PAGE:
But, I also lived in the south for the better part of 13 years. I know that for many people the flag has become a sign of rebellion. Are there racist that fly the flag? Absolutely. Is every one that flies the flag a racist? No. Should they pick a better symbol for their rebellion? Yes.
Which brings us to NASCAR's decision on Friday not to let golfer Bubba Watson drive the Robert E. Lee at the Spring race in Phoenix. Here's why NASCAR says it came to that decision:
"The image of the Confederate flag is not something that should play an official role in our sport as we continue to reach out to new fans and make NASCAR more inclusive," NASCAR spokesman David Higdon said in a statement Friday.
Ok. But here't the thing. If NASCAR wants to make the sport more inclusive, they need to get become more inclusive. The push for Diversity in the Sport is approaching a decade in age now, and just one "graduate" of that program is at the Cup level. (Aric Almirola-who is just starting his first full-time season and is actually a graduate of Joe Gibbs diversity program, not NASCAR).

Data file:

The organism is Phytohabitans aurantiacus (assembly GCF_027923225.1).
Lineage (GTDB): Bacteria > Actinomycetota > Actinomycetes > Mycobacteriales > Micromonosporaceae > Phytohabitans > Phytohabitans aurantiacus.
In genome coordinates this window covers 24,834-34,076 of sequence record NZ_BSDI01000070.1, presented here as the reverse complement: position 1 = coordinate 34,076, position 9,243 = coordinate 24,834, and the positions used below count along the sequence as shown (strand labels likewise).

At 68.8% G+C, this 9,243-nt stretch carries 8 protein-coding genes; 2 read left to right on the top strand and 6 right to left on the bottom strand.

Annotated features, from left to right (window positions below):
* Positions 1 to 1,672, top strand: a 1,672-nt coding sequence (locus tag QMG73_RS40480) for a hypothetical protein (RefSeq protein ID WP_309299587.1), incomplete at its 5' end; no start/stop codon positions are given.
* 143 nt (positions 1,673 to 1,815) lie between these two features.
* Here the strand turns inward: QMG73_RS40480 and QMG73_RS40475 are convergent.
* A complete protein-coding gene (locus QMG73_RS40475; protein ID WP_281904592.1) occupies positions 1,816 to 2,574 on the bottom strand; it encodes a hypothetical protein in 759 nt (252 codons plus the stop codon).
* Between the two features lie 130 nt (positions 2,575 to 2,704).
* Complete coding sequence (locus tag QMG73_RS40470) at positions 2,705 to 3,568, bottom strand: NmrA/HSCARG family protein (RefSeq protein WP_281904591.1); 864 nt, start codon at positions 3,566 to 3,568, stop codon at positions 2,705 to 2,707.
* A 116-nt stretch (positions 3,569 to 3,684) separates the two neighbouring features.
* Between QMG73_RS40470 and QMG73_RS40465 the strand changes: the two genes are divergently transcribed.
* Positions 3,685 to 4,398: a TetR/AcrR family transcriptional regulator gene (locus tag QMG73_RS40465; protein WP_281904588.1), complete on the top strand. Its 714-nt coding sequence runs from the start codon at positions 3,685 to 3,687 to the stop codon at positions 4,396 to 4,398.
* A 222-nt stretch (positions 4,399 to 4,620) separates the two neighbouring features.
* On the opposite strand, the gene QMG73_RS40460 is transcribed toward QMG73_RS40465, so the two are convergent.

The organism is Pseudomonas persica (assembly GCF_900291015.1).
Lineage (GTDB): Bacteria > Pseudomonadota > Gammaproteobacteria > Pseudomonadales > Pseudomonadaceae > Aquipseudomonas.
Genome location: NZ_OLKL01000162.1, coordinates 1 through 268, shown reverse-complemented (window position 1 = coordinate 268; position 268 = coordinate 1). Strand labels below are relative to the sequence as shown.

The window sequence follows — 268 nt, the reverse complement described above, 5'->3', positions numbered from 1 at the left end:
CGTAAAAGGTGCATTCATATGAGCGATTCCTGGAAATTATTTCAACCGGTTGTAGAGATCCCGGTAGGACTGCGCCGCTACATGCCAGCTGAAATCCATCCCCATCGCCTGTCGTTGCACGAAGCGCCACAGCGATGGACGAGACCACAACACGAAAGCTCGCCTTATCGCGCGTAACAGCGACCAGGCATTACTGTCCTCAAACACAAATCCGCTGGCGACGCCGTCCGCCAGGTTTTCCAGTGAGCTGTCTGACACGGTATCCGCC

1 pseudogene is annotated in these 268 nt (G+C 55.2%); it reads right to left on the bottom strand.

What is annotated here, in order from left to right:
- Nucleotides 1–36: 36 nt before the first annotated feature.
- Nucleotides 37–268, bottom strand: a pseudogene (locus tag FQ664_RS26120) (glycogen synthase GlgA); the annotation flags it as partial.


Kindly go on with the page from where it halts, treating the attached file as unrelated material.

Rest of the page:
They also need more visible diversity among their partners. Staring with some Hispanic, Asian, or African Americans among their broadcast crews. Prominate journalist among the NASCAR press corps could also use more diversity.
What about diversity on top of the pit box?
Honestly, does anyone think that by not letting the General Lee drive at Phoenix, that it will all of the sudden make the sport more appealing to African Americans or any other minority? That was just one of about 100, maybe more, confederate flags that will be at the track that weekend.
All that is does is turn off the the sports base fans that have the rebel mentality. Many of which are not racist. Some are.
NASCAR is no different than any other part of our society, or any other sport. Slavery, segregation, racism is apart of it's ugly past. But if they really want to make a change in culture, it's about so much more than a fiction tv car being the track.
Right now, I see NASCAR paying a lot of lip service. But I see very little action towatd real change. And as an African American fan, that saddens me.